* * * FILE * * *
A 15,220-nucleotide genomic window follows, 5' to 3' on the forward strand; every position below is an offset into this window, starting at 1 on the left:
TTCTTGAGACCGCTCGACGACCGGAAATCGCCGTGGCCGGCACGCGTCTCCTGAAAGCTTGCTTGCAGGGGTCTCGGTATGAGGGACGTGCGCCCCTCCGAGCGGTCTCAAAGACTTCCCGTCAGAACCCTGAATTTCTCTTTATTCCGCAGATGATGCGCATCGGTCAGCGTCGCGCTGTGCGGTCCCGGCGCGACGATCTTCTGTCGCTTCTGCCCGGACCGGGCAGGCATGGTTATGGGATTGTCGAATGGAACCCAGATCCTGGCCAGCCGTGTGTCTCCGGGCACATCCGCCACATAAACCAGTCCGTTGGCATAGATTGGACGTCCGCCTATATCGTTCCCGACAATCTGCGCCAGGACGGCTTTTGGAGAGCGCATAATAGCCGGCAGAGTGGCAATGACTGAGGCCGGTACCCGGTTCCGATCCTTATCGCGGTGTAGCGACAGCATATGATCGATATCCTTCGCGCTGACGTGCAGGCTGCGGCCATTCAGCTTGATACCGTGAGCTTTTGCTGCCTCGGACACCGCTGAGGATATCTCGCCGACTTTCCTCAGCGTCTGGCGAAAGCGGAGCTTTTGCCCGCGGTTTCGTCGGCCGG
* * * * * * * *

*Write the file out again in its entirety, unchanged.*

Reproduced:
A 15,220-nucleotide genomic window follows, 5' to 3' on the forward strand; every position below is an offset into this window, starting at 1 on the left:
TTCTTGAGACCGCTCGACGACCGGAAATCGCCGTGGCCGGCACGCGTCTCCTGAAAGCTTGCTTGCAGGGGTCTCGGTATGAGGGACGTGCGCCCCTCCGAGCGGTCTCAAAGACTTCCCGTCAGAACCCTGAATTTCTCTTTATTCCGCAGATGATGCGCATCGGTCAGCGTCGCGCTGTGCGGTCCCGGCGCGACGATCTTCTGTCGCTTCTGCCCGGACCGGGCAGGCATGGTTATGGGATTGTCGAATGGAACCCAGATCCTGGCCAGCCGTGTGTCTCCGGGCACATCCGCCACATAAACCAGTCCGTTGGCATAGATTGGACGTCCGCCTATATCGTTCCCGACAATCTGCGCCAGGACGGCTTTTGGAGAGCGCATAATAGCCGGCAGAGTGGCAATGACTGAGGCCGGTACCCGGTTCCGATCCTTATCGCGGTGTAGCGACAGCATATGATCGATATCCTTCGCGCTGACGTGCAGGCTGCGGCCATTCAGCTTGATACCGTGAGCTTTTGCTGCCTCGGACACCGCTGAGGATATCTCGCCGACTTTCCTCAGCGTCTGGCGAAAGCGGAGCTTTTGCCCGCGGTTTCGTCGGCCGG